I think Courtney is feeling the kind of stress that every new teacher feels. She will spend the year in "survival mode." She's right. There is so-o-o-o much to learn. The truth of the matter is that she really can't learn it all in the first year. For the rest of her career she will continue to learn - adding depth to her knowledge base. Actually the greatest thing she can bring to her profession is being a lifelong learner.
Of course, just saying that it's hard and that you can't learn it all in the first few weeks, doesn't help you get through. My advice is to search out the people at your school that are willing to help. Every new teacher is assigned a mentor, but even a mentor has limited time. They have their own students and responsibilities. You may need more than one teacher, even two or three teacher friends who are willing to give you some time, and ask questions. If you ask and you still don't understand, find someone else to ask until you feel like you have a handle on the situation. And don't play the "oh yes I know how to do that" because you are worried about what others will think, when you don't have any idea how to do it. Just admit when you're not sure about something. This especially is the year you can get away with it!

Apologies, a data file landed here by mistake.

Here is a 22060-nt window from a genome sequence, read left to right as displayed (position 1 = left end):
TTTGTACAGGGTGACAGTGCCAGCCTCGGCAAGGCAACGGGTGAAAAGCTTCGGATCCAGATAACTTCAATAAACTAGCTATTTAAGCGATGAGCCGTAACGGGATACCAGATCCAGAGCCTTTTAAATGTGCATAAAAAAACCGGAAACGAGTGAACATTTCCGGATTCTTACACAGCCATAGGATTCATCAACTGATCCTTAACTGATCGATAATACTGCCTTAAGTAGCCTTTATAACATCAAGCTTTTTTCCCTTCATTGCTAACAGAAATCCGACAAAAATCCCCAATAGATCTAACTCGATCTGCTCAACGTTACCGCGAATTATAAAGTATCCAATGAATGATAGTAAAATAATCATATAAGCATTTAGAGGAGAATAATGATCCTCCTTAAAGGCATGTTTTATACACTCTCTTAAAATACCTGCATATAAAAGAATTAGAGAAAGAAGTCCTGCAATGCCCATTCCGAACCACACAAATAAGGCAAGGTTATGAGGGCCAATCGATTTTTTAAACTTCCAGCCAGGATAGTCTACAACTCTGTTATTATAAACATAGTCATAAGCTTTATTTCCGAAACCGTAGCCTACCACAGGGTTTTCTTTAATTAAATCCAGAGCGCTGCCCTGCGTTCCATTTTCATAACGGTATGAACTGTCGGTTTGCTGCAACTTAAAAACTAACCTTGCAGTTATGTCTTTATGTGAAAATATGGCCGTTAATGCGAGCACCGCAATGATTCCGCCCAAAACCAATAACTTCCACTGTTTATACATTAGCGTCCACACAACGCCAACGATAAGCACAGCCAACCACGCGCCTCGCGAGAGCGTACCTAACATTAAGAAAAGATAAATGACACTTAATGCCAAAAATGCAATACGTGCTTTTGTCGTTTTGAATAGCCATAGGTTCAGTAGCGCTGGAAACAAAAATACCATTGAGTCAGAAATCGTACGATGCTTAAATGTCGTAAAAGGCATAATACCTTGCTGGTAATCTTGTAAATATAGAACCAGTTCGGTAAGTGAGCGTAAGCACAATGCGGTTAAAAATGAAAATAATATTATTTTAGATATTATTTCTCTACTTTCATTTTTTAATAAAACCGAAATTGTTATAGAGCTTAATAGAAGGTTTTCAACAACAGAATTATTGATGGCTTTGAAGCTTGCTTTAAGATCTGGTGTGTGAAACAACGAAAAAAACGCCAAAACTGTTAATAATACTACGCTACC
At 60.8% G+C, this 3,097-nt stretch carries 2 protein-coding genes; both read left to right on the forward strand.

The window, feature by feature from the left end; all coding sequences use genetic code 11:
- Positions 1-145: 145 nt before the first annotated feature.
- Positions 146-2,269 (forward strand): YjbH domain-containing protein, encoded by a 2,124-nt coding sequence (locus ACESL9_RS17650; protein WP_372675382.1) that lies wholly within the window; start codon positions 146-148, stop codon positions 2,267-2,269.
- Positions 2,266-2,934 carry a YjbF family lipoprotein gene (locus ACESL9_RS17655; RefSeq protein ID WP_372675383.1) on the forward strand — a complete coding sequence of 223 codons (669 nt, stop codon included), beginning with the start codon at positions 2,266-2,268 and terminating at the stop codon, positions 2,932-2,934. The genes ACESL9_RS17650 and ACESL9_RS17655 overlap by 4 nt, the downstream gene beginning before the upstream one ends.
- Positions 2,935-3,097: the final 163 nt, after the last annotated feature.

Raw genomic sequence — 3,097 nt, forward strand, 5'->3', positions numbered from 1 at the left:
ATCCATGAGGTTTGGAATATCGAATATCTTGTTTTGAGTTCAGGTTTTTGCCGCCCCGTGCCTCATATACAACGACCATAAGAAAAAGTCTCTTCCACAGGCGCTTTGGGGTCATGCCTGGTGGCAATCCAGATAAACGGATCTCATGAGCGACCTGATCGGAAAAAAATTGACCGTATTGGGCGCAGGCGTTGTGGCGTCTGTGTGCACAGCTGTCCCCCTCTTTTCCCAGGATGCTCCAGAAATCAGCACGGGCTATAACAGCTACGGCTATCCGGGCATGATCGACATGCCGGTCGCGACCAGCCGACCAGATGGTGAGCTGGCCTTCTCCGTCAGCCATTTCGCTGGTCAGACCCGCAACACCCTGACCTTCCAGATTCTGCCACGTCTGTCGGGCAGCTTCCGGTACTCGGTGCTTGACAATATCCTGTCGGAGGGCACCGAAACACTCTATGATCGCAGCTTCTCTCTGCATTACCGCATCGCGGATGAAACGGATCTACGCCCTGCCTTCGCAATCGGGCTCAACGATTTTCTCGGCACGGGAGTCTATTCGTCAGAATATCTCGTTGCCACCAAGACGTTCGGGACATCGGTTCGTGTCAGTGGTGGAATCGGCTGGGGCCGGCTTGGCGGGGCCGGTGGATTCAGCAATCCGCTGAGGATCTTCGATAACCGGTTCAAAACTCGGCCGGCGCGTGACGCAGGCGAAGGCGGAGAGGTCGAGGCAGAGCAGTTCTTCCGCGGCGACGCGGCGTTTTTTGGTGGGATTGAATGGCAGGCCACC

Also remember that veteran teachers sometimes forget to tell you things. It's not personal, they just forget. They may not know that nobody has explained to you where certain materials are kept or how certain traditions work. You just need to remember how it feels not to know so that you can use those feelings to help the next first year teacher!
Also know that your co-workers and your Principal really understand that you are a first year teacher and while you may have enthusiasm, you don't have experience under your belt. They all have their own first year stories. Believe it or not, they didn't look so calm and confident in their first year either!
Courtney's first "teacher" picture.